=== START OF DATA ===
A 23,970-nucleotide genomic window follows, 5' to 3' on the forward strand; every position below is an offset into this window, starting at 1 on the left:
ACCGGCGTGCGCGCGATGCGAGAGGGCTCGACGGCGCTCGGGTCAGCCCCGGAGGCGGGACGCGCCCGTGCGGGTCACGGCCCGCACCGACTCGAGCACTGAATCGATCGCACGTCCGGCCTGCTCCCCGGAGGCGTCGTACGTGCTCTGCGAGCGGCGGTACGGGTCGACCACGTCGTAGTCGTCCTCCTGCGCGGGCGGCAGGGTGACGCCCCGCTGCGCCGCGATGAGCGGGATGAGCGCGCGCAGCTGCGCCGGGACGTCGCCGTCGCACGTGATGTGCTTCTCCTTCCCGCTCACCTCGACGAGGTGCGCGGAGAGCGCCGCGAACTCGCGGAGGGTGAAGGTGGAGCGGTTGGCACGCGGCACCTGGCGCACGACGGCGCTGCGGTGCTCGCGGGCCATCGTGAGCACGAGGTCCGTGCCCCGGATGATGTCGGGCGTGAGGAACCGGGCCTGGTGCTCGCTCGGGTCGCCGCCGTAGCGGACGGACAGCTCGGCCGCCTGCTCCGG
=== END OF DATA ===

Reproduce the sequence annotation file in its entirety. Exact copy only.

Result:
A 23,970-nucleotide genomic window follows, 5' to 3' on the forward strand; every position below is an offset into this window, starting at 1 on the left:
ACCGGCGTGCGCGCGATGCGAGAGGGCTCGACGGCGCTCGGGTCAGCCCCGGAGGCGGGACGCGCCCGTGCGGGTCACGGCCCGCACCGACTCGAGCACTGAATCGATCGCACGTCCGGCCTGCTCCCCGGAGGCGTCGTACGTGCTCTGCGAGCGGCGGTACGGGTCGACCACGTCGTAGTCGTCCTCCTGCGCGGGCGGCAGGGTGACGCCCCGCTGCGCCGCGATGAGCGGGATGAGCGCGCGCAGCTGCGCCGGGACGTCGCCGTCGCACGTGATGTGCTTCTCCTTCCCGCTCACCTCGACGAGGTGCGCGGAGAGCGCCGCGAACTCGCGGAGGGTGAAGGTGGAGCGGTTGGCACGCGGCACCTGGCGCACGACGGCGCTGCGGTGCTCGCGGGCCATCGTGAGCACGAGGTCCGTGCCCCGGATGATGTCGGGCGTGAGGAACCGGGCCTGGTGCTCGCTCGGGTCGCCGCCGTAGCGGACGGACAGCTCGGCCGCCTGCTCCGG